Cats instinct to scratch helps them spread their scent, maintain healthy nails, and get some good stretching in, but many cat owners become frustrated when furniture, curtains, and carpet become favorite scratching stations.
During this Zoom call, Indiana small animal veterinarian Dr. Leslie Brooks discusses the scratching behavior of cats, along with the growing debate over declawing.
Fostering and behavioral specialist Liz Italia co-hosted the call, and after a question and answer session on scratching, recounted her rough few days dealing with some medical issues surrounding her cats.
Recorded: September 21st, 2020.
Disclaimer: The opinions expressed in this call are those of the guest(s) and/or host(s) and may or may not reflect the views or opinions of My Lovely Feline.
Scratching is part of the normal behavior in cats. It releases tension and helps shed dead parts of claws. Cat owners encounter conflict when cats turn to human objects to scratch.
Remember, to a cat, furniture, curtains, and carpet are just part of their environment – they don’t have any way of knowing that they are treasured belongings to us, unless we take time to teach them to scratch something more appropriate (like a scratching post). Cats are scratching because it’s part of their instinct.
There are a number of different options to deal with scratching, and it is really up to your personal preference. One is to transition your indoor cats to outdoor. You must take into account where you live and the risks associated with it.
Dr. Brooks decided that was what worked for her, but stressed that it will not work for everyone. Another option is to work on training your cat to scratch acceptable objects, and the younger you teach them, the better.
One thing that’s very important is to trim your cat’s nails about once every two weeks. This will help them with nail health, and also lessen the damage done to items they scratch. Also keep in mind, once one cat starts scratching the appropriate item, other cats will want to add their scent and likely follow suit without much training.
- Purchase multiple scratching posts, horizontal and vertical
- Make sure the posts ar sturdy and tall enough for the size of your cat
- Place scratchers where the activity happens in the house, because it tends to be a social activity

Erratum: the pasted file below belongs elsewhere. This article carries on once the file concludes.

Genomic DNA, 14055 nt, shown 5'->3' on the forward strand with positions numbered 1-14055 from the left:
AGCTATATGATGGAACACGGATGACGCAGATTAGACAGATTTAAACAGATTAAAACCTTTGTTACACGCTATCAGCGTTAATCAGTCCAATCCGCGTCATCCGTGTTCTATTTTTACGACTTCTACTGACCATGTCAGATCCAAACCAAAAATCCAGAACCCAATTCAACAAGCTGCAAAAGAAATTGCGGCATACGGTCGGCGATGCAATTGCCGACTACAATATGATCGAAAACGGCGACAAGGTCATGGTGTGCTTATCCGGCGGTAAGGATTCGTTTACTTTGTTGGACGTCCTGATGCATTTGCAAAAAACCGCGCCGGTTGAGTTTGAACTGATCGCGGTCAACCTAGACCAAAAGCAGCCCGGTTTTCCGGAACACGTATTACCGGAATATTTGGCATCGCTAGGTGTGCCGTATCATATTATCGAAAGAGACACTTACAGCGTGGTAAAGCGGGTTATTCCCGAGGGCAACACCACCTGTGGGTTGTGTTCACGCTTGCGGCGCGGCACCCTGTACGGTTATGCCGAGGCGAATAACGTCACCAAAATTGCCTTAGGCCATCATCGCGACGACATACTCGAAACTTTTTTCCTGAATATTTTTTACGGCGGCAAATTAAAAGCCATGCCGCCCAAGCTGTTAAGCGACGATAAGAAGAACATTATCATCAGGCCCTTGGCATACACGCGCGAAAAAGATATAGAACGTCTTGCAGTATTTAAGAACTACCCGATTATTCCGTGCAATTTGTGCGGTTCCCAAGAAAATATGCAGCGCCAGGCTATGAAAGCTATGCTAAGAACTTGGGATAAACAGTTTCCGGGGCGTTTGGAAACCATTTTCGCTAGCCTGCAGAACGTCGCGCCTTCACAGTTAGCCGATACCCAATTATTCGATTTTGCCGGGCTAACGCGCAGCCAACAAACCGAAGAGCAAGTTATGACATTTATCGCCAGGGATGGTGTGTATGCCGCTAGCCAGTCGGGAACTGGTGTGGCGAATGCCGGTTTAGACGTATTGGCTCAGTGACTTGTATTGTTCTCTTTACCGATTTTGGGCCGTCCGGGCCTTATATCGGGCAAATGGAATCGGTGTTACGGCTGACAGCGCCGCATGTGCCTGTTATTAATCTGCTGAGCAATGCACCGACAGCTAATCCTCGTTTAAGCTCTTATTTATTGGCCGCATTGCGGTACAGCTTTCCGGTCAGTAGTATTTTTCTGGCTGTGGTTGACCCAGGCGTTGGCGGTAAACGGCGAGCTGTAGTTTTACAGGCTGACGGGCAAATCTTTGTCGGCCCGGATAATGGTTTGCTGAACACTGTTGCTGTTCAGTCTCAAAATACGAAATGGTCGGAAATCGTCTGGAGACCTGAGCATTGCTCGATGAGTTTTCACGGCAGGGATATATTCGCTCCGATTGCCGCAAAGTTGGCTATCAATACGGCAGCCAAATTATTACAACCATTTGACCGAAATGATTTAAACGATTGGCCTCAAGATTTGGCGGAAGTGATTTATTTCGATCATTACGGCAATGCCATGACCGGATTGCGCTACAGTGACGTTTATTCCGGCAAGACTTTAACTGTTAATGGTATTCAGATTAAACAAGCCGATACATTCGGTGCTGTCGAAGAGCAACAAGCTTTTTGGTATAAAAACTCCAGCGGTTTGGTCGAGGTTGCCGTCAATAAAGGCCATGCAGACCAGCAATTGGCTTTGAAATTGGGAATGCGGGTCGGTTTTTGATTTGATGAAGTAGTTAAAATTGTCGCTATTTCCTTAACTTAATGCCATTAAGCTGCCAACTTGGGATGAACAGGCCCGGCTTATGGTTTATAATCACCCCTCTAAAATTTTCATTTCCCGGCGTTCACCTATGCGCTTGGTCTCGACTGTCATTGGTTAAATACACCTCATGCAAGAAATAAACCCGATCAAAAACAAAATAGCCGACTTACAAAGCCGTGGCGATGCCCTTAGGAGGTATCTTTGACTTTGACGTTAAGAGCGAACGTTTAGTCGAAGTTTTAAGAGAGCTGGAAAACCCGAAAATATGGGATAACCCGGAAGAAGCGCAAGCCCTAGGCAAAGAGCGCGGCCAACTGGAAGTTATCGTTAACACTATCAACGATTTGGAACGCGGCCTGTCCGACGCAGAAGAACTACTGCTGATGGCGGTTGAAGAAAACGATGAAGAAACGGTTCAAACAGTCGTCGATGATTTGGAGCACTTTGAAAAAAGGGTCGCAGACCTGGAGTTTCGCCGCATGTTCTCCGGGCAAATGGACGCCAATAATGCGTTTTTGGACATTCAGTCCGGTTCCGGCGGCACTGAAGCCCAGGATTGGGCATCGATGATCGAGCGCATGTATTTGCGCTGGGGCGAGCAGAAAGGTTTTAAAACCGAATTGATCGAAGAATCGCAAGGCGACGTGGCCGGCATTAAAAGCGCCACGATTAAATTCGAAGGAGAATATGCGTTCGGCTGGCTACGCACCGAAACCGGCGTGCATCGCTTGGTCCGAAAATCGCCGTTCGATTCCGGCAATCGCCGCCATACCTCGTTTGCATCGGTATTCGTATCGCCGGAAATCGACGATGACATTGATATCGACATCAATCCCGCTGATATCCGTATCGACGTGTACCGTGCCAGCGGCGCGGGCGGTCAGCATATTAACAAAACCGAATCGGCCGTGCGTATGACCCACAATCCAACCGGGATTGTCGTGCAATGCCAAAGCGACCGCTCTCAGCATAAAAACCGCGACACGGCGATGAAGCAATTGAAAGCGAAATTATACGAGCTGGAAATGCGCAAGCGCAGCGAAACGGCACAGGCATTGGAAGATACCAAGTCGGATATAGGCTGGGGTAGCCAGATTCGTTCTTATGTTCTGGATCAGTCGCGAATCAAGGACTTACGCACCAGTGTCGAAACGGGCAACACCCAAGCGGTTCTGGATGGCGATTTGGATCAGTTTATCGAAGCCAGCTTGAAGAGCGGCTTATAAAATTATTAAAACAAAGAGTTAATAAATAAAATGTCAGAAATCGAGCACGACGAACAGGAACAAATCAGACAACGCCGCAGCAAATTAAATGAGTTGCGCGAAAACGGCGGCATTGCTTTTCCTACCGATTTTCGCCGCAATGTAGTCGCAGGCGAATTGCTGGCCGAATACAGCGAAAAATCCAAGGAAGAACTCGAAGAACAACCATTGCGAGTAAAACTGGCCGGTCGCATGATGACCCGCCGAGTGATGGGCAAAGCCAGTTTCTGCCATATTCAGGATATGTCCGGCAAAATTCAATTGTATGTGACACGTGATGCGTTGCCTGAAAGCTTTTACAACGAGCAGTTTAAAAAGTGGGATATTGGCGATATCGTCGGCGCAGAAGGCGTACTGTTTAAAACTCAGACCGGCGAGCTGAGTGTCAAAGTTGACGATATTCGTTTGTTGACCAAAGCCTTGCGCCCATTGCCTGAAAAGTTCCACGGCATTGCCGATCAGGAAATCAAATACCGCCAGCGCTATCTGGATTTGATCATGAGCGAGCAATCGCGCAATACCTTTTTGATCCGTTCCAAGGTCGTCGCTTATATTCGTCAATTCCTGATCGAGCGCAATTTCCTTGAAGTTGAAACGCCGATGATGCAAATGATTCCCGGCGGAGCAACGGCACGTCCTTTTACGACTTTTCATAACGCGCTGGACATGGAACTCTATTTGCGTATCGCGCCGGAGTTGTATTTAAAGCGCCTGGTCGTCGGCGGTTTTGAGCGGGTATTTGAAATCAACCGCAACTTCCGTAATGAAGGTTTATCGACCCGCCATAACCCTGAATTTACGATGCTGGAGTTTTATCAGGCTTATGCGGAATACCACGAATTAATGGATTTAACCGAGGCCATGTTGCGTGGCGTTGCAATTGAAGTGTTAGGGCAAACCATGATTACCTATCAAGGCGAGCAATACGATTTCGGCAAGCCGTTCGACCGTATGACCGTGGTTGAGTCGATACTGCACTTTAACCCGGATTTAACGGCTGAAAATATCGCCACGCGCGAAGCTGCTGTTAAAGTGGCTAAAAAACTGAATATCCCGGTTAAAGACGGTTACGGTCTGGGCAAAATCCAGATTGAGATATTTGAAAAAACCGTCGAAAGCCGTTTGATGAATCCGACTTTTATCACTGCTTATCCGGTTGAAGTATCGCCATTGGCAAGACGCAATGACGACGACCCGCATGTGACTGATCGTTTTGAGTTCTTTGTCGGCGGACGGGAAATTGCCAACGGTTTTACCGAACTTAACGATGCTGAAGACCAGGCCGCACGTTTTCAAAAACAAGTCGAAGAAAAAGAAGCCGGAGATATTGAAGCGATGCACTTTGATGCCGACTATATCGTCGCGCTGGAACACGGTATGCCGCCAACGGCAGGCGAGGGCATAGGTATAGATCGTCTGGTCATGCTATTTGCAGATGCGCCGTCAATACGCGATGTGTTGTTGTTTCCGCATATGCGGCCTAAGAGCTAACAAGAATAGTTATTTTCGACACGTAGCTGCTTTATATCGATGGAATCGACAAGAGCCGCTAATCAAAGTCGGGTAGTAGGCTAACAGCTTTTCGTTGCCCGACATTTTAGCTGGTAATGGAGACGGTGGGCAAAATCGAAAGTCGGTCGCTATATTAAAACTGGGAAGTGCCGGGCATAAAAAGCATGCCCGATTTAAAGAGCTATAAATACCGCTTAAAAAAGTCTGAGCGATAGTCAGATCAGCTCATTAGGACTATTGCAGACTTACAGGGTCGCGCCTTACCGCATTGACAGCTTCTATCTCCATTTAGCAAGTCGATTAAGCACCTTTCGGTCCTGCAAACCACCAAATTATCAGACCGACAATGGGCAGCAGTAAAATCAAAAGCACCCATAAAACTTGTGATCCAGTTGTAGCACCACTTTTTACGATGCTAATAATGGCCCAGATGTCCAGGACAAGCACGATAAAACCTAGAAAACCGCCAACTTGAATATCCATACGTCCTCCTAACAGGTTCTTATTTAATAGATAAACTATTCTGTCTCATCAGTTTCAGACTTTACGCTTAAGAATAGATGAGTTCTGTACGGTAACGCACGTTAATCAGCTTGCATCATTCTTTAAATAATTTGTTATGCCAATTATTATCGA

- Put the scratcher in front of the item they’re inappropriately scratching
- Rub catnip and feed treats or wet food at the scratcher
- Double-sided tape
- Furniture protectors
- Cat deterrent spray (no-scratch spray)
- Nail caps on cat’s nails
The Declawing Debate
Dr. Brooks talked about her experiences. Early in her career, it was part of the culture at the clinic where she worked; it was in the kitten’s spay or neuter package. After a year, Dr. Brooks stood up for herself and said she wouldn’t preform declawing surgeries anymore.
She saw plenty of cats do fine, but she saw some develop arthritis, have behavioral changes, and even start biting. Cats that don’t have their claws are more likely to bite, and cat bites are much worse than a cat scratch, almost always getting infected.
These cats also tend to urinate outside the litter box, which causes them to end up in shelters. It’s unknown if urinating outside the box is due to paw pain, back pain or something else. These cats also get more arthritis because they must change their gait and stance since the weight is distributed differently without the claws (and bone attached to them).
If the only way to prevent euthanasia or a cat going to a shelter is to declaw, Dr. Brooks said she would recommend going to a clinic that performs the laser declaw. The process allows for faster healing and less complications than other methods. Those clinics often do the procedures to correct declaws that were done incorrectly.
Although not all declawed cats have issues, Liz referred to a recent study which showed there is a clear connection between declawing and inappropriate elimination (especially urination), back and paw pain, aggression, biting, and overgrooming.